Monday, October 8, 2018

Vieni a vivere e di persona da Firenze

This is going to be short because I'm writing on my Chromebook that has a keyboard too small even for my teeny-tiny hands and everything takes much longer to write because I have to backspace damn near every word to correct typos. 

real pizza margarita
Why, you might ask, am I writing on this thing instead of on my trusty big Mac? See, I can't get to the big Mac right now because I am in Italy tromping around Firenze (Florence for those who have not experienced Firenze) with my best partner in adventures, Jen from Israel. We're on a grown-ups only tour to study the art and architecture of Renaissance Firenze well as eating our way across the city. I'd truly forgotten how good Italian food can be, being that in Minnesota there is no real Italian food, just like there is no good Chinese food because everything has been diluted for the local palate or lack thereof. Meanwhile, the pizza I had for Friday night dinner (I was tired and desperate for food) was like the pizza I grew up with. Shabbat dinner at the kitchen table of my Airb&b just blocks from the Great Synagogue was heaven. 

Yes, I went to shul on Shabbat morning where there was an aufruf which made me feel a little less sad about missing an aufruf and wedding back in Minnesota. The amazing part was I had no trouble following the service and the Torah reading, praying, or talking to the women in the women's section. Some of the tunes might've been different...and one guy reading Torah chanted in an almost Gregorian was just like home. The people were lovely and welcoming. I was invited to lunch, but jet lag was calling. By the time Jen arrived, I was ready to rock'n'roll.

Feet under the.....
Seeing things in person that I have only read about, studied, and even, albeit briefly, taught about, is a paradigm shift. The lecturers and the guides put that which we are seeing into perspective, so much so that all the theory that has danced in my head for decades is now becoming very up close and personal. Having read much about Filippo Brunelleschi and the construction of the Duomo, standing beneath it was the stuff of dreams....his, the Medicis, mine. The engineering did not exist to build such a massive thing, so he invented the tools to make it happen. The sheer length of time and labor that went into this undertaking boggles the imagination. 

Here, time is almost meaningless. History less than 500 years old is modern. Ancient history is present in the buildings, the streets, the layout of the city. As you contemplate how the people of Firenze survived the wars, the pestilence, and recently, the extreme floods, time wraps around itself so that the daily bull-oney of our lives in America seems trite and petty....until you see this:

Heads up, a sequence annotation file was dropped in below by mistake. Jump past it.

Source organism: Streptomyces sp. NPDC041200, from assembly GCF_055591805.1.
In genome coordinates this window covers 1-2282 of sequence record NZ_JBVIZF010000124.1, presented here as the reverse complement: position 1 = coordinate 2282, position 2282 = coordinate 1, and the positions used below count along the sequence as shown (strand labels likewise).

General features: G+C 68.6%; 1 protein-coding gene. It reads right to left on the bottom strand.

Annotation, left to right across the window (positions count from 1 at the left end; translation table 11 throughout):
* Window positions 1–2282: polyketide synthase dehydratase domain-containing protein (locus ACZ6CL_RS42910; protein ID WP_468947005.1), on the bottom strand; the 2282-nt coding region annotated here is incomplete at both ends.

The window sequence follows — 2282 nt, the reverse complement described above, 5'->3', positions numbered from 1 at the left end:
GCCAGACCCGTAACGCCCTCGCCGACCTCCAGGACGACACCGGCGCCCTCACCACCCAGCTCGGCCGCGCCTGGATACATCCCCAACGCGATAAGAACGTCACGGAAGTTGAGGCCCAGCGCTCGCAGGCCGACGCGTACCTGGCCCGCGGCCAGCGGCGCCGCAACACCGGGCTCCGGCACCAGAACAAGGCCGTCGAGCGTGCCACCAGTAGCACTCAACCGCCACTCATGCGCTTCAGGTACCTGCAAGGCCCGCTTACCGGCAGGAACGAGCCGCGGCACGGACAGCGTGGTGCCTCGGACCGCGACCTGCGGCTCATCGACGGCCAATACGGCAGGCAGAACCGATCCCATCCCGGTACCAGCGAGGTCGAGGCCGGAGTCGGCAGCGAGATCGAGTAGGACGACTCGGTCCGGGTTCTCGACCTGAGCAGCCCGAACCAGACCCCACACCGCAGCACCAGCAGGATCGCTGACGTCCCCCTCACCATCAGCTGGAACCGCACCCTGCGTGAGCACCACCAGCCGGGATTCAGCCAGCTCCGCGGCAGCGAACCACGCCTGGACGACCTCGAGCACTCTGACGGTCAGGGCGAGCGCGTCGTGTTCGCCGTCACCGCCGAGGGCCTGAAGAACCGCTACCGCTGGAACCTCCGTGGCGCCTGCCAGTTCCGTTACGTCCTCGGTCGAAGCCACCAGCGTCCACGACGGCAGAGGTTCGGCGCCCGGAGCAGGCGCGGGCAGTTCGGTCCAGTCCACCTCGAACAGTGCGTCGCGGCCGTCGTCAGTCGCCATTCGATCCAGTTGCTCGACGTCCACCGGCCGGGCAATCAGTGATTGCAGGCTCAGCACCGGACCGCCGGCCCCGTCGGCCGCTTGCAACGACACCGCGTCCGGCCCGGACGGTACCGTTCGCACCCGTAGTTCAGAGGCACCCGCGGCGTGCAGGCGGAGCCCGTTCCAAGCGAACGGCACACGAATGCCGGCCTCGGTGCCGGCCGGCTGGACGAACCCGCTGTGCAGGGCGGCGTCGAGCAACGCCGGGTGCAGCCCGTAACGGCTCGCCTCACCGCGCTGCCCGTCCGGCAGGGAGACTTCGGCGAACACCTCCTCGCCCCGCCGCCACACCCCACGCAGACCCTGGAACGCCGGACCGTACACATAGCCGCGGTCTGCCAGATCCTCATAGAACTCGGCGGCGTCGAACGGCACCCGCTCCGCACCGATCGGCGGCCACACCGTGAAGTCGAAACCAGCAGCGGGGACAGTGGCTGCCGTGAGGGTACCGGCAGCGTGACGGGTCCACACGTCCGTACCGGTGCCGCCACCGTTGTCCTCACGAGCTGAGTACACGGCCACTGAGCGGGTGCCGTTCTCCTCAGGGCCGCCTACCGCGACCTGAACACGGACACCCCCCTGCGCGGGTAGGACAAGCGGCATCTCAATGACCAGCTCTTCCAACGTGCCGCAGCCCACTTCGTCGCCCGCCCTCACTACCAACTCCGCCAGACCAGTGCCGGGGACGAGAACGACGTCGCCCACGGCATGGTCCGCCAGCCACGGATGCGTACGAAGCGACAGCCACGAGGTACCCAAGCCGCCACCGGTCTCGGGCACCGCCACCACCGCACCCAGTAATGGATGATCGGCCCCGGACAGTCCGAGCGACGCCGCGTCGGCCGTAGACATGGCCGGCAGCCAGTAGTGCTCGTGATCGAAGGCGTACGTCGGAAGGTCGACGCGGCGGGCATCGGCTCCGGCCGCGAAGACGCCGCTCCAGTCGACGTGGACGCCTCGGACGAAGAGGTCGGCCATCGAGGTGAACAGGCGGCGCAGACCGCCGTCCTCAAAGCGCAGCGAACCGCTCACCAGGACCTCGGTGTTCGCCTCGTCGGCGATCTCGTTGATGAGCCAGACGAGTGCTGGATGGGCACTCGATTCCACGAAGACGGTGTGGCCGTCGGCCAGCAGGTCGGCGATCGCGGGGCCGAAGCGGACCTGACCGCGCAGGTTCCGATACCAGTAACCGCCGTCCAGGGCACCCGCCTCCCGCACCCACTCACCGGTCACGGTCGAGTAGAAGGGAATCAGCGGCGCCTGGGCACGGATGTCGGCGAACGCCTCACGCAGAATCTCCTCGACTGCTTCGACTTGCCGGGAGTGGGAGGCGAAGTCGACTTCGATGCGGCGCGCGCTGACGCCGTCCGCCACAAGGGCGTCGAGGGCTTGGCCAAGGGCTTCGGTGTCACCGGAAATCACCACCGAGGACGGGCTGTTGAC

Then you realize the pettiness does not go unnoticed by the rest of the world. 

Let's go back to the synagogue for a moment.

Sinagoga Maggiore Israelitico
Did I mention the shul is behind a wrought iron fence, or that armed Italian soldiers (not the Carabinieri nor the Polizia) stand guard at the gates all day? This is precautionary because the threat is real. Just like the threat was real in northern Virgina this week where a JCC was vandalized with swastikas. 

We live in a dangerous world. A man was just confirmed to the highest bench in the land, despite credible allegations of sexual misconduct, by a senate that forced out a senator for a jokey photo taken in public, for the public, on an entertainment tour where no assault actually took place. Regardless of the allegations, this man deported himself as an intemperate bully and liar under oath, yet the senate confirmed his appointment. What does that say about our senate? That their rules are different from the rule of law? Or that if you're a party member, you can do or say anything you want? 

This is not a tempest in a teapot. This is a real and credible threat to the health and safety of all women. When an Italian waiter asks me how I can allow this to happen, I can only shrug and say I fought against it and lost.

The shining beacon of hope we once were to people across the globe is dimmed, tarnished, and losing visibility. I can only hope that like the city of FIrenze, we can weather this storm and come out, on the other side, stronger and more learned for the experience. 

The Wifely Person't Tip o'the Week
If you have not been to Italy, you should really go.
Perspective is a good thing.

Filippo Brunellschi's death mask.
This is what crazy genius really looked like.


  1. I like Florence as well, but there is very good Chinese food in the Twin Cities! Italian is harder to find, but there are a few...

    1. I knew a very good Italian in the Twin Cities but then he moved.

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